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Firefighters Respond to "Cold Fire," Operational Smoke Detectors Save the Day

1 Comment

Damage from fire to a kitchen appliance

At 10:15 am on Sunday, January 8, 2012, Portland firefighters from Portland Station 19 (Mt.Tabor) responded to a "cold fire" in SE Portland. Cold fires are fires that have been extinguished either on their own or by someone other than firefighters. Generally, cold fires are small in nature.

Upon their arrival, Engine 19’s crew found a two-story apartment that had severe smoke damage from a fire that originated somewhere in the kitchen. There was extensive fire and smoke damage to walls, appliances, and wood cabinetry. According to the tenant, her boyfriend had driven to work around 7:00 am and left their two daughters Hylah (11) and Sakirra (9) upstairs in their bedroom sleeping.

Firefighters use a Thermal Imaging Camera or TIC to help with surveying the area for any hidden smoldering material or undoused hot spots.

The fire did activate all the working smoke detectors in the apartment, waking the girls up. When they opened the doorway to the hallway they encountered thick, black smoke which had risen up the stairwell from the kitchen.  The girls were forced back into the bedroom where they immediately called their father who was already on his way back from dropping their mother off at work. He arrived back home a short time after, and extinguished the fire using a large dry-chem fire extinguisher.

Everyone is safe now, but this happy ending could certainly have ended in tragedy with even the slightest change in conditions. The fire in the kitchen could have easily erupted into something larger, but its growth was slowed by the lack of oxygen in the room.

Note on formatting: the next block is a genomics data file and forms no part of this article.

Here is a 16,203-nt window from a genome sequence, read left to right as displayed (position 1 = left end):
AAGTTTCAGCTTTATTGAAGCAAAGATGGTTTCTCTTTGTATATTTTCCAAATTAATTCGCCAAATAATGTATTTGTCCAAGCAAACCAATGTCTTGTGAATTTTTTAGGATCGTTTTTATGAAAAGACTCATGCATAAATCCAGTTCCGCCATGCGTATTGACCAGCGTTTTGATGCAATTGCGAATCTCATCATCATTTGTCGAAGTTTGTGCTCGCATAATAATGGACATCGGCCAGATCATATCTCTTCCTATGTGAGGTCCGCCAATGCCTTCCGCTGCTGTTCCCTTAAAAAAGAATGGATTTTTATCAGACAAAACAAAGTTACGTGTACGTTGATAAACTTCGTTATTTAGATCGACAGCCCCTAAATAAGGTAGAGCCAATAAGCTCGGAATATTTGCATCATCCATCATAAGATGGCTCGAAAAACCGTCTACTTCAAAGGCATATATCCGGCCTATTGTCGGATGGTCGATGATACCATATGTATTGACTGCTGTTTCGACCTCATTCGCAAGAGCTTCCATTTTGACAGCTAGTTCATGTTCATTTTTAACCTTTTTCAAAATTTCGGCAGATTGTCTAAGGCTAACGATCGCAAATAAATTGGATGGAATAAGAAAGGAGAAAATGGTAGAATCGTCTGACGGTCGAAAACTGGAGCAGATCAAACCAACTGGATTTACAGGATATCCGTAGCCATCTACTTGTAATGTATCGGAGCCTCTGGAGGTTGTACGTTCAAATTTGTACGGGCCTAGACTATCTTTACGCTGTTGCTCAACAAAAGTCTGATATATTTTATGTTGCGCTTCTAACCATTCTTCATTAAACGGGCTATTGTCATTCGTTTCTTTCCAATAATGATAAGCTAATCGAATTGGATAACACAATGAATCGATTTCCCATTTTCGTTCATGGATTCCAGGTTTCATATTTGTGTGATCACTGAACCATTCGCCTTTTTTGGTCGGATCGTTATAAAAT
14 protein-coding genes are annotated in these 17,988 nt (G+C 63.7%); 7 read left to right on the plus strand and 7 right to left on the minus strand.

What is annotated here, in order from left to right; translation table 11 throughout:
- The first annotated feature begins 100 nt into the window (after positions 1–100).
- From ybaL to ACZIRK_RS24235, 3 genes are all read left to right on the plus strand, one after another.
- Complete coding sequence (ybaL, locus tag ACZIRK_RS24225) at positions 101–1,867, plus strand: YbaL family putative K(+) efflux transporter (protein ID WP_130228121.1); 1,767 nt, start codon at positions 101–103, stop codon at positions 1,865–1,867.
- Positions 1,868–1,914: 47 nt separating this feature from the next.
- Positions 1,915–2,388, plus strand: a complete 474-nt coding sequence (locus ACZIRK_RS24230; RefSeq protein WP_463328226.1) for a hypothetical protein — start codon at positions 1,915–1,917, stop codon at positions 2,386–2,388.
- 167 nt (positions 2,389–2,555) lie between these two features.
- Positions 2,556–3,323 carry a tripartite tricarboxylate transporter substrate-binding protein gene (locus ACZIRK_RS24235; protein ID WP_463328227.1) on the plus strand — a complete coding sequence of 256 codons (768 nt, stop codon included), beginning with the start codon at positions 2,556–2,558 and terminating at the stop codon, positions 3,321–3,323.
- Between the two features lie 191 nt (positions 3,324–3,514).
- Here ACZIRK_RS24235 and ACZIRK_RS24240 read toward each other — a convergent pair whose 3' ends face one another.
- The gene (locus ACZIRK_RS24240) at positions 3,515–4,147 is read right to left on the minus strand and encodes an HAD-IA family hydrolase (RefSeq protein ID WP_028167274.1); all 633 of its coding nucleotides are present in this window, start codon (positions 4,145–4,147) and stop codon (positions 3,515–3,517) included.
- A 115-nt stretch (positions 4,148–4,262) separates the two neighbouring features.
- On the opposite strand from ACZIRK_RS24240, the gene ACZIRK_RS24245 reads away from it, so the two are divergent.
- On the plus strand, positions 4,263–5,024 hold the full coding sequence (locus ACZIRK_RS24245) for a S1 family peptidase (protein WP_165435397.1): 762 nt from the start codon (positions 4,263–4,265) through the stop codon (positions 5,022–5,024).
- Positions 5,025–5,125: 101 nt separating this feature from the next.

"This 'cold fire' was larger than some smaller kitchen fires that get a full residential fire response," noted Station 19 Captain Joe Renhard.

Fully operational smoke detectors woke up the sleeping girls and alerted them to the problem. Portland Fire & Rescue does, however, recommend that 9-1-1 be called IMMEDIATELY in fire emergencies so that resources that may be needed won't be delayed.

Such as in this case, if you are an adult receiving the call for help from a child, hang up and call 9-1-1 immediately. Do NOT attempt to fight a fire by yourself. The smoke produced by today's fire did contain noxious chemicals that can quickly overcome a person not wearing proper equipment. 

The apartment is currently inhabitable due to smoke damage, and the family is being assisted by the Oregon Trail Chapter of the American Red Cross.


  Portland Fire & Rescue 

   We Respond: Always Ready, Always There

   January 10, 2012 


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1 Comment


Jeff Mac

May 11, 2013 at 10:20 AM

These smoke detectors were clutch, but do you think if they had a <a href="">smoke detector camera</a> like this it could have survived to be able to tell what started the fire?

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